6 Things Landlords Need to Know About Renting to College Students

Renting to college students offers a number of opportunities to you as a potential landlord. If you live in a college town, renting your property to college students can offer a steady source of income. Is it worth it to rent to college students? What do you really need to know about college students and their rental habits? Consider these potential factors.

1. 60% of Full-Time Public University Students Live Off-Campus

While that leaves 40% of students taking advantage of campus housing, the majority of students at your local university are probably living off-campus. Some of them live with their parents. Of that don’t, the majority live in rental housing. As a landlord, that means you have the potential to bring in those students as renters.

2. Parents Often Pick up the Rent for Students Living in Rental Housing

7 out of 10 parents put away at least some money for their students to use when they’re ready to go to college. Many of them also plan to help their students pick up their other bills, especially if they move away from home and head off to a college or university out of state. In many cases, that means that parents are the ones picking up the rental payments for their college-aged students. Not only does that increase the likelihood that you, as the landlord, will get paid (and paid on time), it also means that parents may look for options that will allow them to pay the entire semester’s rent up front, rather than waiting until the rent is due each month and juggling those payments.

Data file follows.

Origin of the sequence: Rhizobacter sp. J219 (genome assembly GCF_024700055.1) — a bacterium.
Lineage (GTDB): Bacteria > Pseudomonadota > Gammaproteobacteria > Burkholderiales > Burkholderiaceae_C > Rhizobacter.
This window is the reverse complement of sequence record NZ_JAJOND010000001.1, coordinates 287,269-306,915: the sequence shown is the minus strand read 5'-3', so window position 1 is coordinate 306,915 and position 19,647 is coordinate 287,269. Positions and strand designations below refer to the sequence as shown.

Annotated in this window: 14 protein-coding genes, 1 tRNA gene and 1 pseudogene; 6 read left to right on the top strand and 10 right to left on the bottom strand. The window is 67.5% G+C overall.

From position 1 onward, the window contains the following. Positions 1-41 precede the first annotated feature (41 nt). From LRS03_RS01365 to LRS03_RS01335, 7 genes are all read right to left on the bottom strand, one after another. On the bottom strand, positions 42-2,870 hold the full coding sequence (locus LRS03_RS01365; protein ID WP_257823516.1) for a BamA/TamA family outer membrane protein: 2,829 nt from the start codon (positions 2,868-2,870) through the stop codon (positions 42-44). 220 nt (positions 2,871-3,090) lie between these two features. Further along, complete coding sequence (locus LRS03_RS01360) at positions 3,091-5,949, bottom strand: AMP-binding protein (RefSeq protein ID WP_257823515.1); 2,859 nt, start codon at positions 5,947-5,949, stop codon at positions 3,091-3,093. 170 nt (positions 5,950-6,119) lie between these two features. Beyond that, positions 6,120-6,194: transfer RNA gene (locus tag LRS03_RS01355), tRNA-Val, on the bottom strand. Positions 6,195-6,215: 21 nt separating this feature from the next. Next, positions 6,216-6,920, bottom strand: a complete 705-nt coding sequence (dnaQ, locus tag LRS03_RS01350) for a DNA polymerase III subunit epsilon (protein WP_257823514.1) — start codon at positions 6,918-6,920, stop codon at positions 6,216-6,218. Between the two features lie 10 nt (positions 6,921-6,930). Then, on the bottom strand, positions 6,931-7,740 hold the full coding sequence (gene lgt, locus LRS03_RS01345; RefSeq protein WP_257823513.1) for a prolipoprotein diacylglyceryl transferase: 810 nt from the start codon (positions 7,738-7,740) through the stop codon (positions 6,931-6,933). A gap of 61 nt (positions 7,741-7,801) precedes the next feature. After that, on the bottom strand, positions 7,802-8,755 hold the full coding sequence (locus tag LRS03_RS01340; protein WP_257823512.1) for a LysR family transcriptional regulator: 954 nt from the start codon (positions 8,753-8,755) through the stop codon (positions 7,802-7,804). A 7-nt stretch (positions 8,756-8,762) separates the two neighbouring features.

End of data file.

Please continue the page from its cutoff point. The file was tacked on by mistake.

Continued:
3. College Students Have Some Particular “Wants” in Mind When Looking for Rental Housing

If you’re renting to college students, you may want to specifically gear your property toward their needs. College students may have highly specific needs when it comes to their housing, including:

Proximity to campus. Students would, ideally, like to be as close to campus as possible. They don’t want a long commute–and many of them are hoping to be within walking distance of campus, if possible. 

WiFi. Students need access to high-speed internet options to help them complete schoolwork, do research, and handle entertainment. If your property doesn’t offer access to those amenities, consider contacting your local internet provider to learn more about what you can provide. 

Security. Many college students are out on their own for the first time. Not only do their parents want them to be as safe as possible, they may feel more comfortable in a building that prioritizes safety, from cameras watching the doors to heavy doors and solid locks. 

Convenience. Not all students go off to college with the keys to a car already in hand. They’d like to be able to walk easily to locations in your local area. If that’s not possible, college students may prioritize access to public transportation. They also need as many amenities as possible right there in the building, including laundry services. 

Price. Many college students struggle to juggle a job along with their school responsibilities. Knowing that they can find affordable housing can make it easier for them to balance their budgets. Keep in mind that many college students are more likely to prioritize cheap housing options.